Flights resumed on Thursday at the Libyan capital Tripoli's sole functioning airport, after a more than three-month suspension due to repeated rocket attacks, an official said.
"We have reestablished flights at the Mitiga International Airport," airport director Lotfi al-Tabib told AFP.
Two flights from Libyan carriers Afriqiyah Airways and Libyan Airlines are scheduled to operate to Istanbul and Tunis respectively, Tabib said, adding that "all flights will be restored gradually".
Other Libyan airlines, including Buraq and Libyan Wings, have announced they will resume flights in the coming days.
Mitiga has been hit by several air strikes and rocket attacks since the launch of an offensive in April by forces of military strongman Khalifa Haftar to take the capital from the Tripoli-based Government of National Accord (GNA).
Haftar's forces, which accuse the GNA of using Mitiga for military purposes, say they are targeting "Turkish drones" being launched from the airport to attack their troops in southern Tripoli.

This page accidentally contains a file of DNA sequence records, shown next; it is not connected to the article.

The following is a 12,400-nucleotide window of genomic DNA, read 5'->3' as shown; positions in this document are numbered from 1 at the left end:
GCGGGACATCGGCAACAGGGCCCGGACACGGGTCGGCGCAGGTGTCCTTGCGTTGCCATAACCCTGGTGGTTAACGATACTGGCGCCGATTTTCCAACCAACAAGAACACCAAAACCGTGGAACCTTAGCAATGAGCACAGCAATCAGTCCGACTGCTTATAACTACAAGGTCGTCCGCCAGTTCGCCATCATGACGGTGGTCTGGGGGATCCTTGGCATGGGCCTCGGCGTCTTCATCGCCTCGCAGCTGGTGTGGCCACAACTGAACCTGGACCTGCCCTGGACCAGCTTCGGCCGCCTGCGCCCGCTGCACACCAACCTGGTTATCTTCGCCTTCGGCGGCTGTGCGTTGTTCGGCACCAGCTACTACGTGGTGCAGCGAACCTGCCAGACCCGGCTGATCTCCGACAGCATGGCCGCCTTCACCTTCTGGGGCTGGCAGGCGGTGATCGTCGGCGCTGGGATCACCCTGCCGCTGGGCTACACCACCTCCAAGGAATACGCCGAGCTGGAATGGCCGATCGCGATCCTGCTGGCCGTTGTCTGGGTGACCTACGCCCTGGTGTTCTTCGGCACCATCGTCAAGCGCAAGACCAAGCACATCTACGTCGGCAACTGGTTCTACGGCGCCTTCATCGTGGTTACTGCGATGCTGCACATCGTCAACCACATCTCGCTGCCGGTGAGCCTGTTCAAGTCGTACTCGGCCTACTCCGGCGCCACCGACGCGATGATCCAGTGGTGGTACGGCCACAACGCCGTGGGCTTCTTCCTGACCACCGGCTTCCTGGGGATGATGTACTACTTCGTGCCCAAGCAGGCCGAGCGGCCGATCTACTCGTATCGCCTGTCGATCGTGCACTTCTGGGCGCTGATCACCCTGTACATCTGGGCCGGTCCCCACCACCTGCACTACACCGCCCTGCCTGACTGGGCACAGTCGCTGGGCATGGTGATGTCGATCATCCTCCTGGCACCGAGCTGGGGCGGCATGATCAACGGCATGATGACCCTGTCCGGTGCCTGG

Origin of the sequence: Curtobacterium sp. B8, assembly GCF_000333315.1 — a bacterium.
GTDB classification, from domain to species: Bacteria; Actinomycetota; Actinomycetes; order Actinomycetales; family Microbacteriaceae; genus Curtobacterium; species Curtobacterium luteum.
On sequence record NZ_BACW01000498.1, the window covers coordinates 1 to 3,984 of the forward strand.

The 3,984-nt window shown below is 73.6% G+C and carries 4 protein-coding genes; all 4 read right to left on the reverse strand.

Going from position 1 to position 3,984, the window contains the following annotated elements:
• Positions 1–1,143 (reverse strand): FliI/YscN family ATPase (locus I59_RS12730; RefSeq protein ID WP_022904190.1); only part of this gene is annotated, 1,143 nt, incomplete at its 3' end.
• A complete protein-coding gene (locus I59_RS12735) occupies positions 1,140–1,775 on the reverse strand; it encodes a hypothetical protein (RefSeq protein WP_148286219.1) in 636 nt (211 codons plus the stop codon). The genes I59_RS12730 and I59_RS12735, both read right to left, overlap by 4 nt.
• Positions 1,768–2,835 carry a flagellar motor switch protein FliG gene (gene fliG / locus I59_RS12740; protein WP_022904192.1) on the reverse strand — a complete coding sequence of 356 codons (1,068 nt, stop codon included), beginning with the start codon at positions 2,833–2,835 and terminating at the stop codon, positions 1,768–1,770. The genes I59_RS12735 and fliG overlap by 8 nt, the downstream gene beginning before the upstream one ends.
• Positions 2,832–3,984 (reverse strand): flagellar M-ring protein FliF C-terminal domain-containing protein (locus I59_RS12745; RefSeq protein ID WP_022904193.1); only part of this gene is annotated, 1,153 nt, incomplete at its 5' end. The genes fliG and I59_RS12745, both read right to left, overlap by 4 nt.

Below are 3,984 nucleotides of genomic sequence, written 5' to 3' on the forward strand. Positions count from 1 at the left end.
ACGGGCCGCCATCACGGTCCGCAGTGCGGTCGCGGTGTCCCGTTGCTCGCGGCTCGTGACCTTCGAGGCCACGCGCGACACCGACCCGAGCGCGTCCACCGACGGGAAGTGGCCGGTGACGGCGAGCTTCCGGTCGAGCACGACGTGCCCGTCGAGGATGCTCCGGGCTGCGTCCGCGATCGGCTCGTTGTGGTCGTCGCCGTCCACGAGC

The GNA has denied the accusations.
After fresh rocket fire on the airport on September 1 that left four people wounded, Mitiga was closed and flights transferred to Misrata, to the east.
The reopening of the airport is a boon for travellers to the Libyan capital, where more than a third of the country's six-million strong population lives.
The UN mission in Libya called for the "immediate cessation of attacks against this vital facility and all civilian infrastructure and properties" that "may constitute war crimes" in a statement after the September 1 attack.
Mitiga had been expected to open in October, but maintenance work on the runway -- damaged by the attacks -- and expansion of buildings too cramped to accommodate a large number of passengers have slowed the resumption of flights, according to Tabib.
Located east of Tripoli, Mitiga is a former military airbase that has been used by civilian traffic since Tripoli international airport suffered severe damage during fighting in 2014.
Only Libyan airlines -- all banned from European airspace -- operate regular flights from Mitiga, mainly to Tunis and Istanbul.